16. Hi Andy - thanks for the Bosch Bosch WKD28351GB info, very interesting indeed - and it looks like you could be right, that this issue could affect most washer-dryer units. However... as I found out from the Fixya competent amateur DIY owners, the whole issue with the darn Miele design is that the fan unit is not on top (as it seems to be on the Bosch and indeed my ancient Indesit) but.... buried deep at the bottom of the machine, so buried in fact that Miele have a policy of not opening and repairing but only replacing (at £400) - and I assume that the pipes between the fan and the element are equally gunged, in fact that is what the Fixya guys said from memory. Not wanting to make some sort of Nuremburg trial here, but my logic (until someone proves otherwise) suggests this: 1) washer-dryer element and fan systems can inherently gum up (though I NEVER had to get a repair for my 10 year old Indesit or 15 year Zanussi, and they had about 4x the usage of my precious Miele) 2) if this happens, on most machines it is easy to undo and clear as the fan and element are on the top of the machine, or - worst case scenario - it is a case of replacing the fan and/or element (and a quick check of "Indesit Washing Machine Blower Fan Motor" prices comes in at just £25). 3) However those wonderful Immer Besser Engineers at Miele have decided that the best place to put the dryer fan is... ...in the least accessible part of the machine, together with the a long length of gungeable tubing (oh, and with an absence of sensors so that many people don't even get an error code when the dryer system croaks) , so that a user faced with this inherent defect (which can happen after as little as 2 years of normal use) is immediately faced with a bill of at least £400. Er, every couple of years or so. Again, if a Miele expert can explain why my detective work is defective, I would welcome it (show me the exploded parts diagram as proof though!) - mainly because it pains even me to think that a German engineering company such as Miele could be so dim as to design a washer-dryer in this way. As it stands however, from what I've learned here (thanks) and elsewhere, this does seem to be the likely scenario. And I would love to know if their latest models use the same system, as I would feel it my duty to warn all those potential purchasers of the £2500 models!!!!) p.s. at the risk of over-egging the pudding, the Fixya people also suggested some inherent issue with the fan workings as well, as if the rest of this saga was not enough.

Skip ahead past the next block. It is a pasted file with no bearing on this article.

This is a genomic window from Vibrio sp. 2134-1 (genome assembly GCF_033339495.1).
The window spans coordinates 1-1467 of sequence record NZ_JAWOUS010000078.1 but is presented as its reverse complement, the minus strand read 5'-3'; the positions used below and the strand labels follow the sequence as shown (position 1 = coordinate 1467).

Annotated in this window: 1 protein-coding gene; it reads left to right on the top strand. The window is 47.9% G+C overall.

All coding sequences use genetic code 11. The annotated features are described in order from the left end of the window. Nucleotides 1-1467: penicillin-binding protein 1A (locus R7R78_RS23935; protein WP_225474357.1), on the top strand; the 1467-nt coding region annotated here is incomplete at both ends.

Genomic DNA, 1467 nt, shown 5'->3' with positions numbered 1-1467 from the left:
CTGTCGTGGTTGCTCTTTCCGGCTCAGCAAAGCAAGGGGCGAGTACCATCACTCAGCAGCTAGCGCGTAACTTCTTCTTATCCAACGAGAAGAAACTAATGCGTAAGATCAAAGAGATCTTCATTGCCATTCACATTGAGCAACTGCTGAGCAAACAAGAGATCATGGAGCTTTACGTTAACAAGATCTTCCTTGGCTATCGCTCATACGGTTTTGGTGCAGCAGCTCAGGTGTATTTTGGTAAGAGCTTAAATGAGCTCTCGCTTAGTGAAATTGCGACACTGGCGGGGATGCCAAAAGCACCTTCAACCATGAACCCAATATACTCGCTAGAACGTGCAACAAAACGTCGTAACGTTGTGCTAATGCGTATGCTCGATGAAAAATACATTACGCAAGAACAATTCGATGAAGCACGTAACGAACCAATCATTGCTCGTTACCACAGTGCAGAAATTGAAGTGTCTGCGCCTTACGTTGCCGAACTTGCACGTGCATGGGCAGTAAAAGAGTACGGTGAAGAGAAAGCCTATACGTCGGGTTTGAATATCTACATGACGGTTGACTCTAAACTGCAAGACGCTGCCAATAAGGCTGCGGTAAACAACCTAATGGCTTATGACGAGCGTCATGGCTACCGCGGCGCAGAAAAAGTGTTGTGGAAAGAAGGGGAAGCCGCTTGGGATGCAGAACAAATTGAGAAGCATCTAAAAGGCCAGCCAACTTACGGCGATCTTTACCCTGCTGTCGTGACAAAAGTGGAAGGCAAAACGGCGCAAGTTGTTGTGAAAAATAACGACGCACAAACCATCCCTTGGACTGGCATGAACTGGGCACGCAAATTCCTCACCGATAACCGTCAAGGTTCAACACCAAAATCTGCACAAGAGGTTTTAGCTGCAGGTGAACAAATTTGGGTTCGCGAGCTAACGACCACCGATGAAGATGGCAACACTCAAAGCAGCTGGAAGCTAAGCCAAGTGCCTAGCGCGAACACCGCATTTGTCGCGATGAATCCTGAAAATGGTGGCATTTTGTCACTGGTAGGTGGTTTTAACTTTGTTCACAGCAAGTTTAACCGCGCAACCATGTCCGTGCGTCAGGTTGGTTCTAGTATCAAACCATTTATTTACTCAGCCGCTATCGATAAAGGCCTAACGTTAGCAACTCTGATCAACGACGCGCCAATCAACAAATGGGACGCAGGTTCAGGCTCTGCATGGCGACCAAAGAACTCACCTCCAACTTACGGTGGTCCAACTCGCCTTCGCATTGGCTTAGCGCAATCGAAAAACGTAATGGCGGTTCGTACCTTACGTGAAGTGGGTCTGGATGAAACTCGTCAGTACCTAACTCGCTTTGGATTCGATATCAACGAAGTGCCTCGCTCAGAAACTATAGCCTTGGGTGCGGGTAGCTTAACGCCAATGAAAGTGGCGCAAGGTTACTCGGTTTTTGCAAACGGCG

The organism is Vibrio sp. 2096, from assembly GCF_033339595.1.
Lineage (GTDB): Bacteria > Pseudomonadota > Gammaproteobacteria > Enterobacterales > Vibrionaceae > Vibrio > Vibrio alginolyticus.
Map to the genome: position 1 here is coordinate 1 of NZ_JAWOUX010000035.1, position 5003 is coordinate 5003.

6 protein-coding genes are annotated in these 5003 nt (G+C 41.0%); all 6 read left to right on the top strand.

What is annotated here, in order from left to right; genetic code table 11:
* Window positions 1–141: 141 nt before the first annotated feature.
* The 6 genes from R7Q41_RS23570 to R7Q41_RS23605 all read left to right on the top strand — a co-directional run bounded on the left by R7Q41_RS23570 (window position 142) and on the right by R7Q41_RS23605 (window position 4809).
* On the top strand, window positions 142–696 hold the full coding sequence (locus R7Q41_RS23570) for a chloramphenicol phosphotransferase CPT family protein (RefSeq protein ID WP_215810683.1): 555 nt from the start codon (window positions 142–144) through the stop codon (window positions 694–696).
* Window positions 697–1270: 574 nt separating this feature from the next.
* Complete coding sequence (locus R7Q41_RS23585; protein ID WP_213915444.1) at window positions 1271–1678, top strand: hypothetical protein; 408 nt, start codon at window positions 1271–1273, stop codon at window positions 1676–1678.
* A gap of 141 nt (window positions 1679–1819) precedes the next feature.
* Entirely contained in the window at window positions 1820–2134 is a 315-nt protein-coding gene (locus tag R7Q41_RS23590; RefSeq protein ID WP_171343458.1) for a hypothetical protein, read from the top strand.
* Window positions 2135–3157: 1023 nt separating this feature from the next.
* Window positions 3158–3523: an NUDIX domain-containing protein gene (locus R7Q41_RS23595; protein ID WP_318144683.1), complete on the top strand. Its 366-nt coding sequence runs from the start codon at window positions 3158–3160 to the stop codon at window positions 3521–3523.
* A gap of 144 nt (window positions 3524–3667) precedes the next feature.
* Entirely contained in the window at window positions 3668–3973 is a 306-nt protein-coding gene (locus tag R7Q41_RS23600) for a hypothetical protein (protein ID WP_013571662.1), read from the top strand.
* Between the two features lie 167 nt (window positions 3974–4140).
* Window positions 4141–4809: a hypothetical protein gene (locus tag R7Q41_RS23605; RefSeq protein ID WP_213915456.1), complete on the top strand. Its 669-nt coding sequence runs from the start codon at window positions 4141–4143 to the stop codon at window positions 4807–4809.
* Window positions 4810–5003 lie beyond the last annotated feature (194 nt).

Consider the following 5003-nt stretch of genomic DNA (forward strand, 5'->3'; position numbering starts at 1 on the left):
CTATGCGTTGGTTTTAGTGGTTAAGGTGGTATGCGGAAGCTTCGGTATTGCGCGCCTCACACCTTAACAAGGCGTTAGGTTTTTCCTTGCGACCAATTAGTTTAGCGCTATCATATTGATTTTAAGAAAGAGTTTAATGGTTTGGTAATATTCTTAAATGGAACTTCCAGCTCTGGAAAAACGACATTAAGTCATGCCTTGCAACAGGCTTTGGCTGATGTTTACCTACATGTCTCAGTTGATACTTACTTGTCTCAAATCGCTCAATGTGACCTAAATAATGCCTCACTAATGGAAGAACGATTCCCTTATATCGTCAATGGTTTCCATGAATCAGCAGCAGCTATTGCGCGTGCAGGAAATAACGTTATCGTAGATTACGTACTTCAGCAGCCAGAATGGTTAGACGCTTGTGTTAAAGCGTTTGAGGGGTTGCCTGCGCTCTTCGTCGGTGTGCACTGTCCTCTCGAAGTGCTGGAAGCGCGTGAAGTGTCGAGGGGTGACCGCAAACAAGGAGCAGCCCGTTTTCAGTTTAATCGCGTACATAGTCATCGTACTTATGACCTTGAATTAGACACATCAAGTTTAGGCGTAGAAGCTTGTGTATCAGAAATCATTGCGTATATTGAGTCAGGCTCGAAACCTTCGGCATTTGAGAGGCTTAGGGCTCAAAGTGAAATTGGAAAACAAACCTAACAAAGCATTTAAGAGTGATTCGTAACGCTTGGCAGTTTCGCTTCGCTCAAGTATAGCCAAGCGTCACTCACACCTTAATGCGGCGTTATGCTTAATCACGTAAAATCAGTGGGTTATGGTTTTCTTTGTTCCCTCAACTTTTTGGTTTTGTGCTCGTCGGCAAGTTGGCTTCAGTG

17. Grrrr.... Andy, I can almost visualise you in a Miele engineer's uniform!!! ;o) - believe me, unless you are Rothschild, if you have just forked out for a Miele washer-dryer you treat it better than your own mother. Yes, I have indeed frequently done the boil wash routine (mainly because I assume that is the best way to degunk the usual pipes). No, I never overload the dryer in fact if it usually has just one towel or a mix of undies, knickers and socks in it - and then only after they have had a bit of a dry on the line. To be brutally frank, I would assume ANY washer-dryer would inherently have a wet and steamy atmosphere - so again, I think we are making excuses for Miele where they don't deserve it. Remember that £1000 price premium I paid for? - you're telling me that they couldn't have forked out £30 for an 'over steamy sensor and alarm system'. ???!!!! Seriously, at the very least Miele clearly don't stress test their own machines. If I was Mr Miele (assuming he ever comes into work rather than just sit at home counting his billions) I would be insisting on a test rig involving +30% over-load of a drying cycle, and building in the electronic smarts to deal with that ( "Beep! Beep! - condensation overload in main drum, please remove items and restart").